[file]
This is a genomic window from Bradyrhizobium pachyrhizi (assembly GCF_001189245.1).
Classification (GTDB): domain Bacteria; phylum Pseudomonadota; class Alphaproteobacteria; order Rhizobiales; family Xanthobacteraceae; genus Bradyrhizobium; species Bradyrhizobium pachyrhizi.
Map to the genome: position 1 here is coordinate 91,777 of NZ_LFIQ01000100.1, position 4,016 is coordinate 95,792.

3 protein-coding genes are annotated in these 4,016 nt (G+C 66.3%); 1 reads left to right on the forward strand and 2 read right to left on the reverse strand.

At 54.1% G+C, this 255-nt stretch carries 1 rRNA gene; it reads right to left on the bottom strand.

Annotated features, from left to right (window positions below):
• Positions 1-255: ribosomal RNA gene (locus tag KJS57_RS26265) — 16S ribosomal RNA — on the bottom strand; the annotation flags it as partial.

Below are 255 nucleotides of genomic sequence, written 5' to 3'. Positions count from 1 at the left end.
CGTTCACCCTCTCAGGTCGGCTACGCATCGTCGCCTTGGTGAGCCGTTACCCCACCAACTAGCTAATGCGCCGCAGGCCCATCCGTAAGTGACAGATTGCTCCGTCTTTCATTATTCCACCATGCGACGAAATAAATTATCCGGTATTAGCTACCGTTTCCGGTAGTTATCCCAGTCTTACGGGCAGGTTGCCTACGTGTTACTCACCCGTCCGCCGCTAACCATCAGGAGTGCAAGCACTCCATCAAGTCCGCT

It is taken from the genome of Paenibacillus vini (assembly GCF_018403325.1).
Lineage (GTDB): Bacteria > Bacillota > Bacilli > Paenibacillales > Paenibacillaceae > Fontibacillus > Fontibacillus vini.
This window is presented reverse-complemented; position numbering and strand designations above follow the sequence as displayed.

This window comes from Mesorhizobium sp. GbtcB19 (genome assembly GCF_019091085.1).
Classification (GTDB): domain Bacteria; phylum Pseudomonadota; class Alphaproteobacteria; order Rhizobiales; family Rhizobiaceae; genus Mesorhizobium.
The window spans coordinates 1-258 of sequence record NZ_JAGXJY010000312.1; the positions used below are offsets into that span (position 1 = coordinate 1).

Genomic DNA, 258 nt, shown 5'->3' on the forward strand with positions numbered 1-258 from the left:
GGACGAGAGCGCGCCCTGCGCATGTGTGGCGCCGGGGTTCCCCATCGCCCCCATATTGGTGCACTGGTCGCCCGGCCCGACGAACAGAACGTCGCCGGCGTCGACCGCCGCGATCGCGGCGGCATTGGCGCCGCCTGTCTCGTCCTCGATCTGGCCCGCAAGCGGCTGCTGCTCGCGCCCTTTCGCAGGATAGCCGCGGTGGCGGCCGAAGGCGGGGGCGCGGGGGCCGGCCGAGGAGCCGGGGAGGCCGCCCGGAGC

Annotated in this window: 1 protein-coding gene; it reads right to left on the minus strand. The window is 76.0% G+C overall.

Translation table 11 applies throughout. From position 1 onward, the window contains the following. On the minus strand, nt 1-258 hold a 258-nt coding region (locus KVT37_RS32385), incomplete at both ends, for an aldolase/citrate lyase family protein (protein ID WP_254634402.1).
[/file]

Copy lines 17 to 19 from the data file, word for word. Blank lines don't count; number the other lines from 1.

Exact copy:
GGACGAGAGCGCGCCCTGCGCATGTGTGGCGCCGGGGTTCCCCATCGCCCCCATATTGGTGCACTGGTCGCCCGGCCCGACGAACAGAACGTCGCCGGCGTCGACCGCCGCGATCGCGGCGGCATTGGCGCCGCCTGTCTCGTCCTCGATCTGGCCCGCAAGCGGCTGCTGCTCGCGCCCTTTCGCAGGATAGCCGCGGTGGCGGCCGAAGGCGGGGGCGCGGGGGCCGGCCGAGGAGCCGGGGAGGCCGCCCGGAGC

Annotated in this window: 1 protein-coding gene; it reads right to left on the minus strand. The window is 76.0% G+C overall.

Translation table 11 applies throughout. From position 1 onward, the window contains the following. On the minus strand, nt 1-258 hold a 258-nt coding region (locus KVT37_RS32385), incomplete at both ends, for an aldolase/citrate lyase family protein (protein ID WP_254634402.1).